Hopefully players will enjoy the feel of the game, and they’ll play through more than once. These elements are really for those players. There are 5 different endings, based on the number of coins you collect, but they don’t affect the rest of the game. The timer was initially there just to gauge the length of the game (incidentally, it should take ~3 hours for most players the first time through), and it was going to be removed until one reviewer mentioned that he enjoyed racing against the clock. If nothing else, it should keep speed runners accountable. 😛

4 – Tell us about Chris Unarmed’s development? How long did Chris Unarmed take to make? How many people were involved? What were some of the hardest parts of making it?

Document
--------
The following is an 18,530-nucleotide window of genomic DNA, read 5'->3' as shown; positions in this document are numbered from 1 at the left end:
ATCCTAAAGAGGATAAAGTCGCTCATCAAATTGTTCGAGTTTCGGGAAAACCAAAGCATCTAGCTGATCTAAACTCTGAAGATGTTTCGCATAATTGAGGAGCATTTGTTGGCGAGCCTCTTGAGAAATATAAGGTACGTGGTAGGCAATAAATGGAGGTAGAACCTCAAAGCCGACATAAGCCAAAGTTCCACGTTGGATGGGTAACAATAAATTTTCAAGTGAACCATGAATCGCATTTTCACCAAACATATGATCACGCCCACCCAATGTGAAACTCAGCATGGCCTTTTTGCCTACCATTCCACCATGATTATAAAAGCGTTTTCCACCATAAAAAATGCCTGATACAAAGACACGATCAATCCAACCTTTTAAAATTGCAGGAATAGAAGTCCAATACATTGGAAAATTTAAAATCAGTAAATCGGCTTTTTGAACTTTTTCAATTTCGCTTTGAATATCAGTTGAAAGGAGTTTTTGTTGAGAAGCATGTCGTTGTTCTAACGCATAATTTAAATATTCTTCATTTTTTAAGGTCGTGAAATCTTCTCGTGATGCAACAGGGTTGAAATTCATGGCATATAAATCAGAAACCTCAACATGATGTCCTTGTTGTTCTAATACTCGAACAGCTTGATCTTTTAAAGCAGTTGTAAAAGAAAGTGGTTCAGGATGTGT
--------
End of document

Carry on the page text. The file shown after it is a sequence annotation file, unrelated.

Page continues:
The project was officially launched on 2 Jan this year, and is (pending peer review) a few days from launch now. I did everything except for the music, which was composed by a mate of mine Ryan. The technical aspects were pretty straightforward. True to form, the hardest part was staying motivated. I finished the engine in March, and then took 3 months off because the prospect of creating all the levels was so daunting. The two best things I did were to build an in-game editor and a command console. With these tools, I was able to jump from room to room in a flash, and make steady, incremental updates to rooms and test them instantly. Saved me a LOT of time!

5 – Now that Chris Unarmed is finished and soon to be released to XBox Live, what are your plans for the future?

Not quiting my day job just yet. 😛 It really depends how people respond to Chris Unarmed. There’s still a lot to explore in the platformer genre if people like my work. I’m still learning, and thankfully there’s a great XNA community to support anyone who is passionate about game development.

Expect a full review of Chris Unarmed after its official release on XBox Live Indie Games.

 Posted by at 5:47 pm